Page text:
H&H columnist Robert Thornton may not be able to ride for a year after severing ligaments in his knee in a fall.
The jump jockey, commonly known as “Choc”, was leading in a beginners’ chase at Newton Abbott on 5 July when his mount, the Paul Nicholls-trained Hell’s Bay, ran out through the wing at the second-last fence.
“It was a freak accident – my knee must have hit the one solid post that held the wing together. I was sitting on the floor with my legs out in front of me and my lower leg was bent at a 70-degree angle, which scared me,” Robert told H&H.
“The doctor put it back straight, and I knew nothing was broken. But I couldn’t put any weight on it because it felt like it might cave in.
“My knee blew up to three times the size overnight and I was bruised from my ankle to my groin in the morning. Anna-Louise Mackinnon, the Professional Jockeys’ Association doctor, got me in to see [orthopaedic surgeon] John Webb at 8am, and initially it felt ok.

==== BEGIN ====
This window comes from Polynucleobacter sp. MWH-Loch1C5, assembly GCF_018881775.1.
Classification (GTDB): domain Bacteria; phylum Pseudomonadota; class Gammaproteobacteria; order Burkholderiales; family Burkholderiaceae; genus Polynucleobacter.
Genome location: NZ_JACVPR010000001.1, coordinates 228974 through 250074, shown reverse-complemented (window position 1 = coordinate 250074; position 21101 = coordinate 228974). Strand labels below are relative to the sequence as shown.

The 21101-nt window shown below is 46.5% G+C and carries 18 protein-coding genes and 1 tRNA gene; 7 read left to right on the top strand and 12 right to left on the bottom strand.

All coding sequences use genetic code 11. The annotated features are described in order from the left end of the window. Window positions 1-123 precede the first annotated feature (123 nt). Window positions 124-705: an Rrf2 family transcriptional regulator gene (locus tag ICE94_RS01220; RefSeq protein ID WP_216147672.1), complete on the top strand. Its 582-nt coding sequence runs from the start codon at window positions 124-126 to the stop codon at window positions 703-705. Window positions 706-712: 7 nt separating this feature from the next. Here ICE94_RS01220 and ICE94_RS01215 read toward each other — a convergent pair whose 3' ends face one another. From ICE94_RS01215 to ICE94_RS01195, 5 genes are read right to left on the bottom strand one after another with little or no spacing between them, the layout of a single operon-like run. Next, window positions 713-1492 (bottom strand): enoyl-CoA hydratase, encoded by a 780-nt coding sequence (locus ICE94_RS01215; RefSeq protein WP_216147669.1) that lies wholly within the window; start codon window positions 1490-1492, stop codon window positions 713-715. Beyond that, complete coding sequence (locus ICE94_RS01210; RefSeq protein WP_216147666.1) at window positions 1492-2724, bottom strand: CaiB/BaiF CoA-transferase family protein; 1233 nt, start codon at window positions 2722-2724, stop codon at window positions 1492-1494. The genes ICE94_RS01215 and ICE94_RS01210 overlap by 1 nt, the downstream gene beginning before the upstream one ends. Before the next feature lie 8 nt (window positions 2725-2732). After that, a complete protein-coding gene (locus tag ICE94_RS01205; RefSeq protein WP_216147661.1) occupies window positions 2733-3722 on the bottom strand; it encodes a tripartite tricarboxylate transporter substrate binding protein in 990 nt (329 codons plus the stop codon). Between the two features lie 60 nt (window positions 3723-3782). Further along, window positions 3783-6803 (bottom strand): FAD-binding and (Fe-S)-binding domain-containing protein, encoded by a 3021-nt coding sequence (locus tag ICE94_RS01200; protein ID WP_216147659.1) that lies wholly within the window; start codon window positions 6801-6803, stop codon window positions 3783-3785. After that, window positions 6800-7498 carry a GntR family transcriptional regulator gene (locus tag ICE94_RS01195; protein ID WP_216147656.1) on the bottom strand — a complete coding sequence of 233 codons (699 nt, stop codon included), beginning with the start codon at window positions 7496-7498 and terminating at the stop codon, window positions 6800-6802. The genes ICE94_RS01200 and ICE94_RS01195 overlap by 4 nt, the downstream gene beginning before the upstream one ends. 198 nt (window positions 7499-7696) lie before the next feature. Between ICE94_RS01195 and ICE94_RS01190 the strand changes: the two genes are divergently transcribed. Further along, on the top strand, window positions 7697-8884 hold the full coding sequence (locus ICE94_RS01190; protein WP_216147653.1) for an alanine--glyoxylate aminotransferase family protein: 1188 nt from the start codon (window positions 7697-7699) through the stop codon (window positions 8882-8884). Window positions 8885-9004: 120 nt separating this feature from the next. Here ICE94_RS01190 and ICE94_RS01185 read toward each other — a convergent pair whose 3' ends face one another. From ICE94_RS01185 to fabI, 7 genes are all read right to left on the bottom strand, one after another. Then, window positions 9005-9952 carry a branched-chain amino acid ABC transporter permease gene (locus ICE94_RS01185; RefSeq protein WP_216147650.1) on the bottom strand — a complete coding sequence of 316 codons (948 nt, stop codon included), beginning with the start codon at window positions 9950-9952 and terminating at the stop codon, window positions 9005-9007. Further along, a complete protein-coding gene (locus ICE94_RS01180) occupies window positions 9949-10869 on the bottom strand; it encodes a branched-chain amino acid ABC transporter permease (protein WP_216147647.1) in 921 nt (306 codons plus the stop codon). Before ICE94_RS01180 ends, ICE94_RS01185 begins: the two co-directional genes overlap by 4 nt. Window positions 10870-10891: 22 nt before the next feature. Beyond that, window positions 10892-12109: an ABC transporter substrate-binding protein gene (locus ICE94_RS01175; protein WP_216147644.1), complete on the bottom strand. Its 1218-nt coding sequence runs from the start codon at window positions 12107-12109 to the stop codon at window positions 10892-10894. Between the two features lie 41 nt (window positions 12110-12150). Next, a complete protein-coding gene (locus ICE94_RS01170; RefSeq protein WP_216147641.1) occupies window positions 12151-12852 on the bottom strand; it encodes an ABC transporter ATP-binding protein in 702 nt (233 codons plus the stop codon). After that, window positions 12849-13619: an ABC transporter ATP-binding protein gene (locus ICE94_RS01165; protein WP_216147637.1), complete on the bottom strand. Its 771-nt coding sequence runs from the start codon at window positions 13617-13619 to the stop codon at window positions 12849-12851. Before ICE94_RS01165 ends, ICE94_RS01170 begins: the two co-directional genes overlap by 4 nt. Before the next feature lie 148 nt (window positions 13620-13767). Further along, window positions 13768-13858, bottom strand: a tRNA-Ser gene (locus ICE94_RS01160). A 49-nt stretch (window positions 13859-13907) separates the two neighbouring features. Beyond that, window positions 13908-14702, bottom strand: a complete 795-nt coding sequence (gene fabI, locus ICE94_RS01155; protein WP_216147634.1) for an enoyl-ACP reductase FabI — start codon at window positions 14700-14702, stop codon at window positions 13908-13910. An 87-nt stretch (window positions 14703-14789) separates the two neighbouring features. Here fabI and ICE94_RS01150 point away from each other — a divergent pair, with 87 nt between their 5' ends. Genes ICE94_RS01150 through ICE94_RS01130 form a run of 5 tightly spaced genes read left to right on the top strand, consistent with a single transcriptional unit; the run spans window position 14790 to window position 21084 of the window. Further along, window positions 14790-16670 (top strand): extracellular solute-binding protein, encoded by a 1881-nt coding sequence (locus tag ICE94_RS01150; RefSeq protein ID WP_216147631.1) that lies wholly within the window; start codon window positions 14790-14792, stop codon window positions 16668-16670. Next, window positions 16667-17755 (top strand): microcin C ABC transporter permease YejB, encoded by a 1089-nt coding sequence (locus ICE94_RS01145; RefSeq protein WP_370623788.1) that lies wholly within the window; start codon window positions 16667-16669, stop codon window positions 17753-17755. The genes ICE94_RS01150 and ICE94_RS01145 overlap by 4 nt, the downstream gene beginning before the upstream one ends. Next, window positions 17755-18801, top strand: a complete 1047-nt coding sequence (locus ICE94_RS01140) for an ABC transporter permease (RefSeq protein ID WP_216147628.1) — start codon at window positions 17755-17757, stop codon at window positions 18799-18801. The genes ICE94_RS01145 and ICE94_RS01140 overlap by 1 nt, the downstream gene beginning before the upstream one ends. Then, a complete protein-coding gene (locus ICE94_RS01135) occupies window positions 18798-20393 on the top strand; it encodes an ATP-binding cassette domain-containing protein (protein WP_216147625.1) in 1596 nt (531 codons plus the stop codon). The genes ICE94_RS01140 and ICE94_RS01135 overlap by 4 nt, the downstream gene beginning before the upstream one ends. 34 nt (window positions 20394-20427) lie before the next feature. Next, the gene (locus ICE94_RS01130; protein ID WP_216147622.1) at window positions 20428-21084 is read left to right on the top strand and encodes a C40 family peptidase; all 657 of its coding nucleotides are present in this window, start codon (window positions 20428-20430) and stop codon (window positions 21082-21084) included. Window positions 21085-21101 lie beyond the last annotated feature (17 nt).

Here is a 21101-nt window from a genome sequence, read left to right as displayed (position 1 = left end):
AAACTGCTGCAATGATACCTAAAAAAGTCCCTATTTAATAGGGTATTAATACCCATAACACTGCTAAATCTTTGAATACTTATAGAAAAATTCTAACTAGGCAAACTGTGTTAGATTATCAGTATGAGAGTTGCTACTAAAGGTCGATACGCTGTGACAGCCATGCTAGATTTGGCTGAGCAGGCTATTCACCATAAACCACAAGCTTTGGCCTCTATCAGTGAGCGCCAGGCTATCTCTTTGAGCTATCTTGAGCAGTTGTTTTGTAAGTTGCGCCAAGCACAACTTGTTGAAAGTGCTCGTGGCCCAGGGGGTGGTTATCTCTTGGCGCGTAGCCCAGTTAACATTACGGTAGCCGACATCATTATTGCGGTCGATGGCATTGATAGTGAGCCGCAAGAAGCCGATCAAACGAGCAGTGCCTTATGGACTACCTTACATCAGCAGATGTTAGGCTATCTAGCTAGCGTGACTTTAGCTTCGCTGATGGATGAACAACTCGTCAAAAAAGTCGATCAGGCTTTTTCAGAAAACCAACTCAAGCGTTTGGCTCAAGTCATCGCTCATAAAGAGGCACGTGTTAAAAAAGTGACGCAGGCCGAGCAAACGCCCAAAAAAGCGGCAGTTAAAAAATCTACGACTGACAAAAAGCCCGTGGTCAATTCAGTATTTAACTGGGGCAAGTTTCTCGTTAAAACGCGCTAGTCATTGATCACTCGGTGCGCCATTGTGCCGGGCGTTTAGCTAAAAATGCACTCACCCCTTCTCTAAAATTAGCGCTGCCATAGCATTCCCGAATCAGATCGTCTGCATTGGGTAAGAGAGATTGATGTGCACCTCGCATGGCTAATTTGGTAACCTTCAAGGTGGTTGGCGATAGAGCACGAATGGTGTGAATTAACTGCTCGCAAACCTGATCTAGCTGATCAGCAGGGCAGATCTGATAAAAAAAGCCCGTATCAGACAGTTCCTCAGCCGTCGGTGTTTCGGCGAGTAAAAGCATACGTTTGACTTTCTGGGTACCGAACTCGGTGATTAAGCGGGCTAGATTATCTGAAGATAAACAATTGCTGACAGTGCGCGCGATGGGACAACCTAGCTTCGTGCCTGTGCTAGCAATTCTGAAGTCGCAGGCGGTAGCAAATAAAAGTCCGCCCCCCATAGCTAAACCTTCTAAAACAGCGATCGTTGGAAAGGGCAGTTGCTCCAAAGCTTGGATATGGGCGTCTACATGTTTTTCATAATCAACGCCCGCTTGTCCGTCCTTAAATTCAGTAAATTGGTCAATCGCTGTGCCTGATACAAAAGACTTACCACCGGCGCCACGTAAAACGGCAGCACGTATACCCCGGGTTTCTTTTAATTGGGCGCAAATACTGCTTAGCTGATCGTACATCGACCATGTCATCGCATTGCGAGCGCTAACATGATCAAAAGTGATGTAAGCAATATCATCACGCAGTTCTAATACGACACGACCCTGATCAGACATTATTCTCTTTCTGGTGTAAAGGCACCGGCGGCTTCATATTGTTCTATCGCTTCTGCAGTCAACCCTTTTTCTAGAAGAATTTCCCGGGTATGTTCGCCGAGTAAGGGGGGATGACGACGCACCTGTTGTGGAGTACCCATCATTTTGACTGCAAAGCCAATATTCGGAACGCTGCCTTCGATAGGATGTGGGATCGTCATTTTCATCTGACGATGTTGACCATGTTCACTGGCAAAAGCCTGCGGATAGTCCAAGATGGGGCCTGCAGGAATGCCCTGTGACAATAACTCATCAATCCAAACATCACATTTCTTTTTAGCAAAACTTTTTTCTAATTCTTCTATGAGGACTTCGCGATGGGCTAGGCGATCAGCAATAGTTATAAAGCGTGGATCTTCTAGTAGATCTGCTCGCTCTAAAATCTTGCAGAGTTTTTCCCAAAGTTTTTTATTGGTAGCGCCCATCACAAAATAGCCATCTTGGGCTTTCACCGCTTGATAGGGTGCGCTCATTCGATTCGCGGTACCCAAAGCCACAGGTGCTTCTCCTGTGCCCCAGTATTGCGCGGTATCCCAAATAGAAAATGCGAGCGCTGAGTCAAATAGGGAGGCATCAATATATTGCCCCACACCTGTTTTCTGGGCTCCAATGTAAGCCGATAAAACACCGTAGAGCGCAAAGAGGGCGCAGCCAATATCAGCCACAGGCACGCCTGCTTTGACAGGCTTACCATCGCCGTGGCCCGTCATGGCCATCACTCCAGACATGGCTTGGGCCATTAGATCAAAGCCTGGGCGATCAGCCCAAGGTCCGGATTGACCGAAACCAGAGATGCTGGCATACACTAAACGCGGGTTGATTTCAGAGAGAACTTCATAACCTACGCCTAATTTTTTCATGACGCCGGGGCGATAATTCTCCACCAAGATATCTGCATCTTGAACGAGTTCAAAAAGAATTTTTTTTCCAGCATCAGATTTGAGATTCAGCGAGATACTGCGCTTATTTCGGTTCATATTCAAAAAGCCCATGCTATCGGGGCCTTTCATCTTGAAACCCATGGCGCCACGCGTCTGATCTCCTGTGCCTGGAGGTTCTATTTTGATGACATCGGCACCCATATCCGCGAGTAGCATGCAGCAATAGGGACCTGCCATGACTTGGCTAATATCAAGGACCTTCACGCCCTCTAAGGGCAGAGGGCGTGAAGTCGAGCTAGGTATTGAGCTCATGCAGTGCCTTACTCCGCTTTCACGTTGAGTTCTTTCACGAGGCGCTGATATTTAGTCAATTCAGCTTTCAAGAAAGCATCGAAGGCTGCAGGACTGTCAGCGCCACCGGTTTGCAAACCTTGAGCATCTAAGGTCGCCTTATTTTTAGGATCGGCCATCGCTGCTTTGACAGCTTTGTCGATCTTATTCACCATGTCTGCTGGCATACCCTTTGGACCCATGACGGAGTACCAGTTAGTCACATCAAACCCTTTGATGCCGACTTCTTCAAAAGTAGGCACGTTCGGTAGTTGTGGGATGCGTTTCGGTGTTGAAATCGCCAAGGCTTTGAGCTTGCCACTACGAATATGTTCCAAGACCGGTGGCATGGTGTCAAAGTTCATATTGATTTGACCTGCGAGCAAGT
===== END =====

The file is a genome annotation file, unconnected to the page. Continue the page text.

“I thought I would be back riding in a few weeks, but he scanned it and told me to work back from 12 months.”
Robert has severed the medical collateral ligament, the anterior cruciate ligament and the posterior cruciate ligament – three of the four ligaments in the knee.
He is being operated on tomorrow morning [8 July] at St Mary’s in Bristol, and will have to avoid moving the knee for six weeks, before beginning rehabilitation.
He said: “This is not the end of my riding career. I’ve been lucky up until now – every jump jockey expects to have a long period off with injury at some point and mine is now.
“But I’d have been better off breaking lots of bones!”